It’s time to replace the 0 to 10 pain intensity scale with a better measure

It’s time to replace the 0 to 10 pain intensity scale with a better measure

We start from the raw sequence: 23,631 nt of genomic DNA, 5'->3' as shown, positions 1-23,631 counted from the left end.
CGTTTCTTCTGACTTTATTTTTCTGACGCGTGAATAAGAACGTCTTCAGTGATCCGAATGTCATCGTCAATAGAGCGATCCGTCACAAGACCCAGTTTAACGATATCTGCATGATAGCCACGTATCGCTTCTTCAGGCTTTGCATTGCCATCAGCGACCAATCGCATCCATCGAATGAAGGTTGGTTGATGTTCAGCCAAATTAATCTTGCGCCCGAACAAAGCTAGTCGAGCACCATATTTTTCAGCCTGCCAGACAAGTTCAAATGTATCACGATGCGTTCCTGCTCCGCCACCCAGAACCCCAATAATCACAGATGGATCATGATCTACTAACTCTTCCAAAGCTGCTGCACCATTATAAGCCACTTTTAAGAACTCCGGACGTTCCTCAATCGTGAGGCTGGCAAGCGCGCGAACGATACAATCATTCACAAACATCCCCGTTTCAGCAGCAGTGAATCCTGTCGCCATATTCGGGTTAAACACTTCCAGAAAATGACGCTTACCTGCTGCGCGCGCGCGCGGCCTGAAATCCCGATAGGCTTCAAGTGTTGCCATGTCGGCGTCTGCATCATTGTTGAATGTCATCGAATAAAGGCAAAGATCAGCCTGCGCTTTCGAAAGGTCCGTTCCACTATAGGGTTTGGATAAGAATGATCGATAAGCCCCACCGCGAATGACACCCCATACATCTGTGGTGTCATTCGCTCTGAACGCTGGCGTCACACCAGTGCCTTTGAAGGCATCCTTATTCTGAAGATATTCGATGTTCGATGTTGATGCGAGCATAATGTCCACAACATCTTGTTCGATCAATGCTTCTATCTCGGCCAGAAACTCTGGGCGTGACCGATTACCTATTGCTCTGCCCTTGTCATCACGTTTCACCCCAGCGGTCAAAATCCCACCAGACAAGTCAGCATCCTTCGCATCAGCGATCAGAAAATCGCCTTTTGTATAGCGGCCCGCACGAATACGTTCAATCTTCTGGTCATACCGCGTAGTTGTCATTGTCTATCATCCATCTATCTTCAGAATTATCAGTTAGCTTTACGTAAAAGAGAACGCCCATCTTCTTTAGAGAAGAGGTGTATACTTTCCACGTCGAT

The pain intensity scale is ubiquitous, but how much does it really tell us about how pain impacts patients and how we should treat it? Experimental psychophysics investigations that examined the connection between the strength of noxious stimuli and pain experience gave rise to the 0-to-10 pain intensity scale that has become a common element of clinical care. This scale may have improved pain management in acute postoperative care in the days right after surgery. The scale was used in conjunction with the "titrate to effect" opioid dose strategy in palliative care and cancer pain management to aggressively target pain levels in very ill patients with dismal prognoses. Only after it was expanded to include the outpatient treatment of patients with chronic non-cancer pain did it start to substantially skew clinical pain management. Due to cancer's obvious cause in gradual tissue destruction and short time frame of onset, cancer pain management in the 1980s was simpler.

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